Why I never comment on Winter testing

sauber jerez testingPeople who have been reading this blog for a long period of time might be curious about why I never comment on winter or pre-season testing in Formula Ones. This blog has a dedicated F1 section and I do report, on occasion, on even relatively minor news topics. The lack of coverage for pre-season testing is no coincidence but indeed a conscious choice on my part.

What the lack of winter testing coverage really is about can be summed up in one sentence: “Pre-season testing doesn’t mean anything.” Now, by that I don’t mean that pre-season testing has no value for anyone. Quite the contrary, it’s the first time many teams will get their cars out on a real track and  drivers get their first feeling for the car. In that, it would seem like an interesting opportunity for a sneak peek of what the power relations between teams is going to be like in the on-coming season.

Except not. Now yes, the teams that are going to have a good season will probably have good pre-season tests and those teams who are going to have a bad season are probably going to have bad pre-season test times. However, that probably is the big issue here. There’s nothing in FIA regulations that forces teams to drive cars with race settings or a full tank of gas. In 2010, when the Sauber team was forced to shed its BMW skin and become an independent team again, their pre-season test times were great. The same was not true when the season actually started. In other words, the team had been blowing smoke by racing with a car that wasn’t fully fueled in order to seem impressive and attract new sponsors.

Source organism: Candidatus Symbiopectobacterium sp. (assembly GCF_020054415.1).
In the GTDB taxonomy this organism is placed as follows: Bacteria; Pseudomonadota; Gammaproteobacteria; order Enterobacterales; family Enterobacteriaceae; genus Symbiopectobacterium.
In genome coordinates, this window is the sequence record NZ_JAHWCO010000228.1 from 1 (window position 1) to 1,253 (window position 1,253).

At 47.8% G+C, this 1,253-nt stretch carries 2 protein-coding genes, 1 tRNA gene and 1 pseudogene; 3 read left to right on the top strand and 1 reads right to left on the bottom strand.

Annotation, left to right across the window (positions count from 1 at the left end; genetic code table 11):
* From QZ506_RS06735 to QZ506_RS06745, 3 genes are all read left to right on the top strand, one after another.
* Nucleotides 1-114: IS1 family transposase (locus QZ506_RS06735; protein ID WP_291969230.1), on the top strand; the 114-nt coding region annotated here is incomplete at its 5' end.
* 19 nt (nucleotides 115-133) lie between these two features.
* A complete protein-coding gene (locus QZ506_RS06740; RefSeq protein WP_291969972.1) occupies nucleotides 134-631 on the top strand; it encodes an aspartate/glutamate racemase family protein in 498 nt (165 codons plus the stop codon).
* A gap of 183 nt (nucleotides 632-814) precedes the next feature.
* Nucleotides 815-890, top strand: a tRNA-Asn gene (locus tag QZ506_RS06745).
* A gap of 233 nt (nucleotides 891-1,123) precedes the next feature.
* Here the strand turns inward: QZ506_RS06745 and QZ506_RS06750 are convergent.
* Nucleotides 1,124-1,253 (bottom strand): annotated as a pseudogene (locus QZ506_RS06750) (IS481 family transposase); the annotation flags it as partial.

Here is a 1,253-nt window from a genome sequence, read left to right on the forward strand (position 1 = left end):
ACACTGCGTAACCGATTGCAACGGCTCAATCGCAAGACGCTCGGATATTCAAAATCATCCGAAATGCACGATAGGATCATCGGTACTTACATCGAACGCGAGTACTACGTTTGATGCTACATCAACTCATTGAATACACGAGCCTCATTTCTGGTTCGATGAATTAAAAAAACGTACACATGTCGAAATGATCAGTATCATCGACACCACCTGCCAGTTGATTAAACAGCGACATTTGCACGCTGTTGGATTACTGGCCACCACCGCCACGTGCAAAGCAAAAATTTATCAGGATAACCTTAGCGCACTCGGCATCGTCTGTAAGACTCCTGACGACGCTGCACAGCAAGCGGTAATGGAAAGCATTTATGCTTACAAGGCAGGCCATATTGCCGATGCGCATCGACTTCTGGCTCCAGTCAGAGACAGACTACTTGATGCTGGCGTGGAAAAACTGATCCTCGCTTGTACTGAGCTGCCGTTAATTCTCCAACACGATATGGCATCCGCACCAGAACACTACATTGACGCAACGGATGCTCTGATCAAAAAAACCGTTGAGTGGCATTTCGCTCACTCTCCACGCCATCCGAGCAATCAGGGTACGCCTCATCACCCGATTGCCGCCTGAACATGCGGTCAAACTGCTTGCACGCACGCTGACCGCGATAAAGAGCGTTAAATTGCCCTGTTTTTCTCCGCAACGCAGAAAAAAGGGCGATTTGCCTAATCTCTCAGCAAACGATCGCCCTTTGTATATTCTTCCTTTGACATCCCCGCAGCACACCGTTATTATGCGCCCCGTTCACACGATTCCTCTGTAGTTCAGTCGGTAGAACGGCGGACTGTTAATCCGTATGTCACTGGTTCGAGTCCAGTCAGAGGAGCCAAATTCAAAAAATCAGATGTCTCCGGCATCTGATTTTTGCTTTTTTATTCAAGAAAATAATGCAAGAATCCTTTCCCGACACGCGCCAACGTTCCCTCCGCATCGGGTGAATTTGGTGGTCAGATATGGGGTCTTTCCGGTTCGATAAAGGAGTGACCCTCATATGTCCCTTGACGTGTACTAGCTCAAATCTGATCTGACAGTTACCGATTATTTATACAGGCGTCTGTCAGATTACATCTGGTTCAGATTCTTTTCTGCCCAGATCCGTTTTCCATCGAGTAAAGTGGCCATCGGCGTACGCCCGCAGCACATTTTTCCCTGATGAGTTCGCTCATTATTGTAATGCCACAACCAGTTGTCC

Also, most teams don’t have a reason to drive their cars at 100% during testing since they are more concerned with making sure everything works. While it might sound exciting that Sebastian Vettel put up a good time having moved from Red Bull to Ferrari, it doesn’t really mean much when there’s still nothing to tell us where the other teams actually stand in relation. In the interest of not getting too hyped up and then becoming hugely disappointed in a team, I only look at F1 headlines with the briefest of glances when winter tests are concerned.

That’s not to say I don’t follow what’s going on in Jerez. I have taken peeks at Vettel in his spiffy red overalls and the new colouration of Sauber’s car (which gets a thumbs up from me). However, as far as determining the outcome of the season, you really have to wait until the first Grand Prix weekend and even then, things may still turn about dramatically in the first few races of the season. And by then, who even remembers what happened at winter testing.

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